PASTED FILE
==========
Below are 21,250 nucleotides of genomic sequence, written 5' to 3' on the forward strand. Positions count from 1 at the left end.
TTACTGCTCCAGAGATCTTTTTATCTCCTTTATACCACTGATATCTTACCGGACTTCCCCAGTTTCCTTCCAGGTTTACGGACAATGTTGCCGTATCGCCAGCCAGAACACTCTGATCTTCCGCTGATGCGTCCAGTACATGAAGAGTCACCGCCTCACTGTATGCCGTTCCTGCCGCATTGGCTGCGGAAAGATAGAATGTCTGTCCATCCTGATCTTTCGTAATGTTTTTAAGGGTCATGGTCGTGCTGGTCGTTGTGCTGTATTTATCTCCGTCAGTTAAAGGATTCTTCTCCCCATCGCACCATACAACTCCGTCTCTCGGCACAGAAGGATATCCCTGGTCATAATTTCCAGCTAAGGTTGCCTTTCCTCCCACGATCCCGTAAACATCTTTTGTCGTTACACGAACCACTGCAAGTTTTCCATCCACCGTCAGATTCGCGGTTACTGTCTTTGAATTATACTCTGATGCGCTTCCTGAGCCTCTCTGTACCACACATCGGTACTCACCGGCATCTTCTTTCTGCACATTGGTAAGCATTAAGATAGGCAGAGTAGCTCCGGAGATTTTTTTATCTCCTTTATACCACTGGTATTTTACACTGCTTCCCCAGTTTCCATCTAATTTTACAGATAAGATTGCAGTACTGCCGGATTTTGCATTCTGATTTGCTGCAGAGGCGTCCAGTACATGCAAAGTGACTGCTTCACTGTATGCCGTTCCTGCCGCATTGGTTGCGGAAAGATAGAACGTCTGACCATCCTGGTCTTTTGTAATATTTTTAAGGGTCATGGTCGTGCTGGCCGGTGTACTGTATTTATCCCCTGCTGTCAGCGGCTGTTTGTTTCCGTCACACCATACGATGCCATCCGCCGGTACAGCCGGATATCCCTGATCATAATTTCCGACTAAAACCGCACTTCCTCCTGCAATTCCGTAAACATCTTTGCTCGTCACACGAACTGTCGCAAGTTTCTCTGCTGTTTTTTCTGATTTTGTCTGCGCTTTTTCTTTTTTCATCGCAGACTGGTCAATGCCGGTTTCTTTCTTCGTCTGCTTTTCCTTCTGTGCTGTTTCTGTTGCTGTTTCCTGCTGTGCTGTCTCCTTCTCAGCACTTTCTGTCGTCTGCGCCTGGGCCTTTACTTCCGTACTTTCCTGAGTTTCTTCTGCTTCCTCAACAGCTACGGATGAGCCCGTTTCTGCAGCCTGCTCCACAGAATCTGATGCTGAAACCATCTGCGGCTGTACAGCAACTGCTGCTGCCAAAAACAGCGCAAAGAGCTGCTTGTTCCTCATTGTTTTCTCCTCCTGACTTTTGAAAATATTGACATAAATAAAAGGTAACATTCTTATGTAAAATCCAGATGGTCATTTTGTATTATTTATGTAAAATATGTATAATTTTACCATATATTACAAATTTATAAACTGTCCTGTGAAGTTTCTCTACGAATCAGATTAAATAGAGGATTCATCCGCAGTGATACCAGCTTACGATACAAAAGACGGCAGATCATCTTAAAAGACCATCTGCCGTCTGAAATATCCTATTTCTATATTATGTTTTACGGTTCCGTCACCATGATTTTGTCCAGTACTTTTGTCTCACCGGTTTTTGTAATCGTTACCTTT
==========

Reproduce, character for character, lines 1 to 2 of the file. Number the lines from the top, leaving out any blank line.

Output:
Below are 21,250 nucleotides of genomic sequence, written 5' to 3' on the forward strand. Positions count from 1 at the left end.
TTACTGCTCCAGAGATCTTTTTATCTCCTTTATACCACTGATATCTTACCGGACTTCCCCAGTTTCCTTCCAGGTTTACGGACAATGTTGCCGTATCGCCAGCCAGAACACTCTGATCTTCCGCTGATGCGTCCAGTACATGAAGAGTCACCGCCTCACTGTATGCCGTTCCTGCCGCATTGGCTGCGGAAAGATAGAATGTCTGTCCATCCTGATCTTTCGTAATGTTTTTAAGGGTCATGGTCGTGCTGGTCGTTGTGCTGTATTTATCTCCGTCAGTTAAAGGATTCTTCTCCCCATCGCACCATACAACTCCGTCTCTCGGCACAGAAGGATATCCCTGGTCATAATTTCCAGCTAAGGTTGCCTTTCCTCCCACGATCCCGTAAACATCTTTTGTCGTTACACGAACCACTGCAAGTTTTCCATCCACCGTCAGATTCGCGGTTACTGTCTTTGAATTATACTCTGATGCGCTTCCTGAGCCTCTCTGTACCACACATCGGTACTCACCGGCATCTTCTTTCTGCACATTGGTAAGCATTAAGATAGGCAGAGTAGCTCCGGAGATTTTTTTATCTCCTTTATACCACTGGTATTTTACACTGCTTCCCCAGTTTCCATCTAATTTTACAGATAAGATTGCAGTACTGCCGGATTTTGCATTCTGATTTGCTGCAGAGGCGTCCAGTACATGCAAAGTGACTGCTTCACTGTATGCCGTTCCTGCCGCATTGGTTGCGGAAAGATAGAACGTCTGACCATCCTGGTCTTTTGTAATATTTTTAAGGGTCATGGTCGTGCTGGCCGGTGTACTGTATTTATCCCCTGCTGTCAGCGGCTGTTTGTTTCCGTCACACCATACGATGCCATCCGCCGGTACAGCCGGATATCCCTGATCATAATTTCCGACTAAAACCGCACTTCCTCCTGCAATTCCGTAAACATCTTTGCTCGTCACACGAACTGTCGCAAGTTTCTCTGCTGTTTTTTCTGATTTTGTCTGCGCTTTTTCTTTTTTCATCGCAGACTGGTCAATGCCGGTTTCTTTCTTCGTCTGCTTTTCCTTCTGTGCTGTTTCTGTTGCTGTTTCCTGCTGTGCTGTCTCCTTCTCAGCACTTTCTGTCGTCTGCGCCTGGGCCTTTACTTCCGTACTTTCCTGAGTTTCTTCTGCTTCCTCAACAGCTACGGATGAGCCCGTTTCTGCAGCCTGCTCCACAGAATCTGATGCTGAAACCATCTGCGGCTGTACAGCAACTGCTGCTGCCAAAAACAGCGCAAAGAGCTGCTTGTTCCTCATTGTTTTCTCCTCCTGACTTTTGAAAATATTGACATAAATAAAAGGTAACATTCTTATGTAAAATCCAGATGGTCATTTTGTATTATTTATGTAAAATATGTATAATTTTACCATATATTACAAATTTATAAACTGTCCTGTGAAGTTTCTCTACGAATCAGATTAAATAGAGGATTCATCCGCAGTGATACCAGCTTACGATACAAAAGACGGCAGATCATCTTAAAAGACCATCTGCCGTCTGAAATATCCTATTTCTATATTATGTTTTACGGTTCCGTCACCATGATTTTGTCCAGTACTTTTGTCTCACCGGTTTTTGTAATCGTTACCTTT